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@InProceedings{FreksaZimmermann1993, author = {Christian Freksa and Kai Zimmermann}, title = {On the Utilization of Spatial Structures for Cognitively Plausible and Efficient Reasoning}, pages = {61-66}, booktitle = {Proceedings of the Workshop on Spatial and Temporal Reasoning, 13th International Joint Conference on Artificial Intelligence}, address = {Chamberg, France}, year = {1993}, }

The paper (which also appeared in the Proceedings of the IEEE Intern. Conf. Systems Man and Cybernetics 1992, pp. 261-266, IEEE. Chicago.) is available as a PDF at http://www.cosy.informatik.uni-bremen.de/staff/freksa/publications/IEEE-SMC92h.pdf (as of 2006-02-08).

The paper also relies on another authored by Freksa, Using orientation information for qualitative spatial reasoning (herein noted as Freksa, 1992b), which is also available as a PDF: http://www.cosy.informatik.uni-bremen.de/staff/freksa/publications/UsOrInformation92.pdf (as of 2006-02-08).

- Spatial reasoning
- Orientation in space

The authors claim that human "knowledge about physical space differs from all other knowledge in a very significant way" (for example, we use many spatial metaphors in language when problem solving) and that "'dealing with space' should be viewed as cognitively more fundamental than abstract reasoning." Their aim is to create a "'spatial inference engine' which deals with [space] in a way more similar to biological systems;" using "imprecise, partial, and subjective" perceptions.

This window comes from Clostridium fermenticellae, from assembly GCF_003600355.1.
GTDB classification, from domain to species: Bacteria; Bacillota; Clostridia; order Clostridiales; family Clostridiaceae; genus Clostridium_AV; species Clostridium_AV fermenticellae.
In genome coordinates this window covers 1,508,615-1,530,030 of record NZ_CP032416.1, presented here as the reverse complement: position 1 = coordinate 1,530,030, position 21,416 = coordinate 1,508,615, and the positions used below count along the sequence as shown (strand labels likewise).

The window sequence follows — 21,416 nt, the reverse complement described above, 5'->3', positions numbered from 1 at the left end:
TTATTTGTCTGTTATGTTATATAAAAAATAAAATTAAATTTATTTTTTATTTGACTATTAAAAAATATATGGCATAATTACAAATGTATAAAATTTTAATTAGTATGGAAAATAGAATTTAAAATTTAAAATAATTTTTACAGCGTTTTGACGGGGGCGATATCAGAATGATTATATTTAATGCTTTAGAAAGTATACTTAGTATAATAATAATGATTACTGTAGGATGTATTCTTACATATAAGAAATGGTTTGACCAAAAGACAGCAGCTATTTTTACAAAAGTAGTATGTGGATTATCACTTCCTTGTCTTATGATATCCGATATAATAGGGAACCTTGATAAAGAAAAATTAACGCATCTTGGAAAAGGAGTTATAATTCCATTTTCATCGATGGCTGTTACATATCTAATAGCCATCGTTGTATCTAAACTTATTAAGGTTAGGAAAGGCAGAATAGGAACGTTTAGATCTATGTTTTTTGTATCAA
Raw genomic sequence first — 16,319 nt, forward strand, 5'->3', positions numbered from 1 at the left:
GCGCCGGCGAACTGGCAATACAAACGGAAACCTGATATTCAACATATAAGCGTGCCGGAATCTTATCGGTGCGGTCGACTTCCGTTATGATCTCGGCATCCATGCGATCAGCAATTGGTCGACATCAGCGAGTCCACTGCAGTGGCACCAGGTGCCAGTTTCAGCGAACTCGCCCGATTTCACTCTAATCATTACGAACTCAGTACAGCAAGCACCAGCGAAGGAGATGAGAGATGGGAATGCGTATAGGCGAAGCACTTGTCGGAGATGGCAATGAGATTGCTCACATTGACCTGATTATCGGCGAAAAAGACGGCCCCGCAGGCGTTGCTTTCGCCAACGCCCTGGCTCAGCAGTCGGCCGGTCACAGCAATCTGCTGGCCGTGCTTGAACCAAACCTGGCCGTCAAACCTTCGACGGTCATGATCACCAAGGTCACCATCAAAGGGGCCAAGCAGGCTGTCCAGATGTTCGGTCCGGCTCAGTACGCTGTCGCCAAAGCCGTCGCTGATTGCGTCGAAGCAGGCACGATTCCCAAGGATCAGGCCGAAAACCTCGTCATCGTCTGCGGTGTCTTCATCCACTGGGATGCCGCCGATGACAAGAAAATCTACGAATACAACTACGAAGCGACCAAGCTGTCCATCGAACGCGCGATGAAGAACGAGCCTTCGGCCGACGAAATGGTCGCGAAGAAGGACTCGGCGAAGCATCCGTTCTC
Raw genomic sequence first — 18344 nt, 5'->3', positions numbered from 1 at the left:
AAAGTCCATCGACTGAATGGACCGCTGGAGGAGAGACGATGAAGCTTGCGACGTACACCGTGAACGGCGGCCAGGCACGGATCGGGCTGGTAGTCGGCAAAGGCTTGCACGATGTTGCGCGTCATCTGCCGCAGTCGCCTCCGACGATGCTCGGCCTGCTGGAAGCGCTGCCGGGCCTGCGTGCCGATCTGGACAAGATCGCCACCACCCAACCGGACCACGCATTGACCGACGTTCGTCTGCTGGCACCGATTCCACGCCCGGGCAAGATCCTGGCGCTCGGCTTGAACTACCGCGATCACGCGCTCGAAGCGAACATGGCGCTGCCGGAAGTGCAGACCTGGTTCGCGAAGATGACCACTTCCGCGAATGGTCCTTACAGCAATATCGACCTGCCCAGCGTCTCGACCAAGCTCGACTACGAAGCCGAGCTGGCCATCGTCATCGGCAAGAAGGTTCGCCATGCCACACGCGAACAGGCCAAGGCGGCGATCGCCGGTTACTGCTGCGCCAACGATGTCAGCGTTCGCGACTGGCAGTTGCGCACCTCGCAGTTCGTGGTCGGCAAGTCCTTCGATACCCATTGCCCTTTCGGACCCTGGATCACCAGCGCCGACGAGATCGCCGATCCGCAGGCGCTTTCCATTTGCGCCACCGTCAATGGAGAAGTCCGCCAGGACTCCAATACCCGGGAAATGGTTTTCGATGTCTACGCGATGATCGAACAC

The authors introduce an *orientation grid* arranged around
a single vector from two arbitrary points in space. Other points in
space are defined in relation to this vector: either left, right, or
straight on it; in front, in back, or neutral to the vector. The
authors break this down into a 5 by 3 grid. For example, given vector
from point `a` to point `b`, `v` would be
far front-straight, `w` would be front-left, `x`
neutral-right, `y` straight-back, and `z` far
back-right (see table
below).

Left | Straight | Right | |

Front | v |
||

w |
|||

b |
|||

Neutral | x |
||

a |
|||

y |
|||

Back | z |

The idea of frontness implied in this model is defended by the authors, who claim "we conceptualize people, animals, robots, houses, etc. as having 'an intrinsic front side.'" They continue to describe what they see as the short comings of other models of orientation (Randell, 1991; Güsen, 1989; Schlieder, 1990; Hernández, 1992), pressing for perception-based qualitative reasoning which deals with incomplete knowledge. This model does this, as well as circumventing the problem of dealing with the shapes of surrounding objects. They also note that this model describes objects with respect to movement between two positions, not other objects.

**Inversion** (INV) of
the vector `ab` (to vector `ba`) is a simple
operation. Front becomes back, left becomes right, etc. Results of
this operation are always precise. The authors note that many previous
models do not deal with inversion as neatly (Schatz, 1990; Frank,
1991).

**Homing** (HM) is the
answer to "where is the start point `a` if I continue my way
by walking from `b` to [arbitrary point] `c`?" That
is, where is `a` in relation to the vector `bc`?
(see example below).

/ c . . .b / / a

The results of the homing operation are less precise than they are
in an inversion. The change from `a` to `b` then